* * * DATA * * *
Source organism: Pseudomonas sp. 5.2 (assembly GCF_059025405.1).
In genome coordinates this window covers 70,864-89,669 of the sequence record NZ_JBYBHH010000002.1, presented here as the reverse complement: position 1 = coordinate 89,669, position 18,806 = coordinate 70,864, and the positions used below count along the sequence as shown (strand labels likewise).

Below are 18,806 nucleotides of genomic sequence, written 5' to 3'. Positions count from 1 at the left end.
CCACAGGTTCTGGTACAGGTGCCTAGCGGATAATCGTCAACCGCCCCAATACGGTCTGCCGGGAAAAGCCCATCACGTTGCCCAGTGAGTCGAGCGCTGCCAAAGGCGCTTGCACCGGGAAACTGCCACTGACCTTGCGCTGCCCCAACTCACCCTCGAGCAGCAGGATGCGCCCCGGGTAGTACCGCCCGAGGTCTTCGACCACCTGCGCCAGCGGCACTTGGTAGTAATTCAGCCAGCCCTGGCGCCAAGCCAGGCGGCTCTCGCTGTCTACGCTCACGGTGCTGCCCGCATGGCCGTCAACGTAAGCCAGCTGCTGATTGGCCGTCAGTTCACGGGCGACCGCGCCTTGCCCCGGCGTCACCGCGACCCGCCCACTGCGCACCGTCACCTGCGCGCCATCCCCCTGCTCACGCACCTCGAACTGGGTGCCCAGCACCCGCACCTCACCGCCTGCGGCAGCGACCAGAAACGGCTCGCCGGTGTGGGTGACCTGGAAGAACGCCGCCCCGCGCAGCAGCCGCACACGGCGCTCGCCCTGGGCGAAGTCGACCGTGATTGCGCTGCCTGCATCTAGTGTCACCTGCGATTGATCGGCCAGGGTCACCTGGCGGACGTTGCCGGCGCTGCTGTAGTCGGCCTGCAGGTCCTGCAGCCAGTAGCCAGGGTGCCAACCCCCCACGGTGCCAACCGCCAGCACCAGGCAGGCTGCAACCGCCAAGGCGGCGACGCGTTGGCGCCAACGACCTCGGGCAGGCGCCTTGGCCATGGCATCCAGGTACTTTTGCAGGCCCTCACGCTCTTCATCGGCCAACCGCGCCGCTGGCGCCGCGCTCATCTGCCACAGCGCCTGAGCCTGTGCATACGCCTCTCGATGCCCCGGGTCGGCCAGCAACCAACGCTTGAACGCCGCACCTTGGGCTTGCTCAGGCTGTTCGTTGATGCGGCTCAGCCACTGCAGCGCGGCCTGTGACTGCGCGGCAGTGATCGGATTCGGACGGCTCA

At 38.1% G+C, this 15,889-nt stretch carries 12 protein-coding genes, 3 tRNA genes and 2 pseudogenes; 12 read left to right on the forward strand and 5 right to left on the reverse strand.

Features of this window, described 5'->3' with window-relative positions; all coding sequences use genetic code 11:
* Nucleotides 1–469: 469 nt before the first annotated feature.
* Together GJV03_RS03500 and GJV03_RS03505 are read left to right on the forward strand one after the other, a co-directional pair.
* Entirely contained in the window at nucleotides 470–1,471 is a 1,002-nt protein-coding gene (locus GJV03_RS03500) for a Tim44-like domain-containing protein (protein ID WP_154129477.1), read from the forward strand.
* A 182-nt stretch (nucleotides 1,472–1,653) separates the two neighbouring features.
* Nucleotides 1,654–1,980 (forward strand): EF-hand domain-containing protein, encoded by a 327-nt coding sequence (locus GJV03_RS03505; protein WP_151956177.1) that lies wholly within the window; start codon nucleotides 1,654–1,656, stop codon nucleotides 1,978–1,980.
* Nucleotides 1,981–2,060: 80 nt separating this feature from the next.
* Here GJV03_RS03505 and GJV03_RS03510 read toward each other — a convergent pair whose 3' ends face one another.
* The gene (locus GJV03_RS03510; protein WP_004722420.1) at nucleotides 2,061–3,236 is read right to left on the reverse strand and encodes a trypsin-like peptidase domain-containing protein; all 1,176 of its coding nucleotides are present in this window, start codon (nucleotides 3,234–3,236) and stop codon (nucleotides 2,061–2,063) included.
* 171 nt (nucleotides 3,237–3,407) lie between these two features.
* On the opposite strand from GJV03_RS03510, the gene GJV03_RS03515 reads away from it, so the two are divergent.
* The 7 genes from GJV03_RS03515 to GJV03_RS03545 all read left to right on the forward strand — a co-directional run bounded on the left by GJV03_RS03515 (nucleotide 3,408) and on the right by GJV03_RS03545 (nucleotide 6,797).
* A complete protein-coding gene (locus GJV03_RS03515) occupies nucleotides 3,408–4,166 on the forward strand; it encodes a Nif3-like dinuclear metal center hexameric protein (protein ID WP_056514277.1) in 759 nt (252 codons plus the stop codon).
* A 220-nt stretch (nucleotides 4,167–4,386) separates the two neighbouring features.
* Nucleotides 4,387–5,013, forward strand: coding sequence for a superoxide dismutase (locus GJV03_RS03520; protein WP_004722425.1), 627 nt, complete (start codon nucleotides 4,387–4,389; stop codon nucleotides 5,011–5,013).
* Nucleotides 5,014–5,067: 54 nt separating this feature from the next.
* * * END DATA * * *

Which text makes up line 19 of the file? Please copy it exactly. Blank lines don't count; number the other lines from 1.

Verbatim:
* A 220-nt stretch (nucleotides 4,167–4,386) separates the two neighbouring features.